The regional final should be a dandy, featuring Duke and Temple. Give Mike Krzyzewski four days to prepare for Illinois, and Duke should not have too much trouble beating the Fighting Illini. Illinois has been hot as of late, but their two losses in the past fifteen games were to two high caliber teams in Michigan State and Ohio State. Duke is right on par with these teams, so look for Illinois’ run to stop here. Temple will control the tempo and the game.

The experts are split on the Duke Temple match-up, and I am not totally sure myself. Coach K’s blend of young upstart freshmen combined with the experience of Battier and Carrawell, or the more experienced Temple Owls who combine a torrid defense (teams shot 36 percent against them this year) along with a pretty strong offense led by Pepe Sanchez. This game could go either way, but I’m sticking with my heart and the Duke Blue Devils.

The south region

Stanford is clearly the favorite in this region. Match-up wise, their most difficult game may be in the Sweet Sixteen where they are likely to either face Tennessee or the defending national champion Connecticut Huskies. The top five seeds in this region all should get through the first round basically unharmed.

The South region provides for another interesting six-eleven match-up. Miami has played well all season, finishing 13-3 in the tough Big East. Arkansas has been hot late, as Nolan Richardson led the Razorbacks and their “40 minutes of hell” attack to four straight victories in the SEC tournament. I see Arkansas having a great opportunity to pull the upset, but Miami has been playing too tough all season to let a surging Arkansas team get the best of them.

Anybody who watched ESPN’s tournament special knows what Dick Vitale thinks of UNLV’s bid to the NCAA tournament: he ripped into the NCAA tournament selection chairman Craig Thompson for allowing UNLV into the tournament. This commentary will drive UNLV to prove they belong; and prove themselves they will.

Many analysts see Tulsa as the surprise team in this part of the bracket, but Tulsa had one nemesis all year, Fresno State. UNLV is very similar to Fresno State in style and should give Tulsa the same trouble. I see an early exit for the Golden Hurricanes. Until they can learn how to stop the high-octane, run-and-gun offense, they will not advance in this year’s tournament.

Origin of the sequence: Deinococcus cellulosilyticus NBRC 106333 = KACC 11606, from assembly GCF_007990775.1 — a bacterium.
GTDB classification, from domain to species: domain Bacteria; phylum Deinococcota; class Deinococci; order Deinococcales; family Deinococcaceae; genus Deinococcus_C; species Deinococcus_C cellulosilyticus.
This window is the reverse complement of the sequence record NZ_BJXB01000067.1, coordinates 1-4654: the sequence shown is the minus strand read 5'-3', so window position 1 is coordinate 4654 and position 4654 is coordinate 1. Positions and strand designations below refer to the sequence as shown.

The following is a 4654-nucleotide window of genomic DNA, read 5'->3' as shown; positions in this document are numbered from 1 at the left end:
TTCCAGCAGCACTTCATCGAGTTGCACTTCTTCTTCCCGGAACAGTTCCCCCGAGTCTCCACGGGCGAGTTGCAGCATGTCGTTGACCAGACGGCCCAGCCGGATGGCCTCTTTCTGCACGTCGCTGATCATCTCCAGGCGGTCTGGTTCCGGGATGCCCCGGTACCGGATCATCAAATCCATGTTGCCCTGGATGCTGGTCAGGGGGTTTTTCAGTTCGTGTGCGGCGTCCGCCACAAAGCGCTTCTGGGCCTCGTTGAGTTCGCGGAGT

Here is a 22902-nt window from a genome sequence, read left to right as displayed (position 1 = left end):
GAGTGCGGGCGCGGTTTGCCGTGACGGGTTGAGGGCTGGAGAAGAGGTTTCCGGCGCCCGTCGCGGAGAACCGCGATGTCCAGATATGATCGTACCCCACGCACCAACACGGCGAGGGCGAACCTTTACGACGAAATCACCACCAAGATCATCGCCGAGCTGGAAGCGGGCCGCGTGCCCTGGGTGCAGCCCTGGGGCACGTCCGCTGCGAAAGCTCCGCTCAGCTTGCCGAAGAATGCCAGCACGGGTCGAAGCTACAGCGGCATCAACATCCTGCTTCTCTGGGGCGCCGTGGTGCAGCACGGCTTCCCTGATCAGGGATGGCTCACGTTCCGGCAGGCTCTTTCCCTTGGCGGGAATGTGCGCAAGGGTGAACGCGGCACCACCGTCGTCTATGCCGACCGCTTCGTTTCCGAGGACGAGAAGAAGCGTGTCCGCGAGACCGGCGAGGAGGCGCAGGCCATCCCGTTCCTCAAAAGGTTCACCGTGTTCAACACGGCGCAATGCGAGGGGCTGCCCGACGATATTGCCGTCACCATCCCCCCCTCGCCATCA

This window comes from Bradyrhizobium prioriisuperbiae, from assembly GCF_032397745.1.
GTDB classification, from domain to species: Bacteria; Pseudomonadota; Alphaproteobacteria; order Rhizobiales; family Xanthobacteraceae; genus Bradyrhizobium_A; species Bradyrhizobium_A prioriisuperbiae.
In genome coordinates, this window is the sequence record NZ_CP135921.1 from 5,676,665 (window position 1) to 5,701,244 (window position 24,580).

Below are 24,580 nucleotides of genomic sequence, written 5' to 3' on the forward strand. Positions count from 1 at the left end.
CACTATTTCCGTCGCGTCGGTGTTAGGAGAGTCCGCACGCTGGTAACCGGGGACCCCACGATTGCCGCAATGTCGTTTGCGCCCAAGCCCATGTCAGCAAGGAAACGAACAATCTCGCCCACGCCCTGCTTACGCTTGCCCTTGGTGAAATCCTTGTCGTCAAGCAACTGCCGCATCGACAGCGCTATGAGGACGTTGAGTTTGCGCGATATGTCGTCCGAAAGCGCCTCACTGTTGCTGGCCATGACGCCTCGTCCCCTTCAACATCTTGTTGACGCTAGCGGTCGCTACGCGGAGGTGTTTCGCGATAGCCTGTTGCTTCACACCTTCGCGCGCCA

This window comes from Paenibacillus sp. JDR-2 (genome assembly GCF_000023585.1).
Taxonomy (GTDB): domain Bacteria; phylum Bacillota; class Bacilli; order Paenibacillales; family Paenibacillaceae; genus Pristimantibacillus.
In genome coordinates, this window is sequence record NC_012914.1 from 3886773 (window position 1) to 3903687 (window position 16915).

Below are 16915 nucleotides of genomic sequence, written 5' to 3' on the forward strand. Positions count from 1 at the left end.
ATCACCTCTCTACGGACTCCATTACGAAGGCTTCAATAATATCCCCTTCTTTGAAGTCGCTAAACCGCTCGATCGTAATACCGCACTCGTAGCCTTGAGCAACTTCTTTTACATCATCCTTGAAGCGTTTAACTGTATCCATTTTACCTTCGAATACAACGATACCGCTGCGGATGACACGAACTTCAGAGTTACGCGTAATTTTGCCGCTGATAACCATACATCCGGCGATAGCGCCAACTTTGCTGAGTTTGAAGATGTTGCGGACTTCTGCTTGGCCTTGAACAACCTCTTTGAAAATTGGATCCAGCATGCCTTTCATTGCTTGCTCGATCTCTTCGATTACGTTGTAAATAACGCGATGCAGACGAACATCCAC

Lastly we see North Carolina facing the upstart Missouri Tigers. Neither team had very stellar years. Mizzou is just happy to be invited with their 2-7 record against ranked opponents. Thankfully for Missouri, the Tar Heels are not ranked. They have a lot of talent on this young squad, and they also have a key component in the NCAA tournament: an experienced Ed Cota. Look for him to lead the youthful Tar Heels past Mizzou in the first round.

South - second round

North Carolina will be bounced by the powerful Cardinal team. The Connecticut-Tennessee match will feature lots of great ball. Of the two teams though, Connecticut is the better-prepared team for this match-up. I look for Jim Calhoun to regroup his team and prepare them for a strong March run.

It is the bottom half of the bracket where I see a melee of upsets occurring. Yes, both Ohio State and Cincinnati are more talented than their opponents are, but in March anything can happen. Both UNLV and Miami have shown they have the ability to win and win big, and I think both teams have the capability of pulling the upset. While UNLV is out to prove that they belong, Miami was strong in the Big East.

Stanford and Connecticut is a colossal match-up. Stanford is the only number one seed in the draw Connecticut has not played. They have too much going for them in this match, certainly too much for Connecticut. James Voskuhl cannot stop Mark Madsen, he can only hope to contain him, and I don’t even think he can do that without fouling out quickly. Look for Stanford to win by somewhere between ten and twenty.

The other side of the bracket features a six and ten seed. If this match-up does indeed pan-out, I have to believe that UNLV’s run ends here. Miami has proven that they can play with the big boys, and has the type of defense that can slowdown the Runnin’ Rebels. This then leaves the Hurricanes the daunting task of trying to stop the Stanford. It can be done, but a team needs size to do it, something that Miami does not have much of. Look for Stanford to enter the Final Four without having been challenged much at all.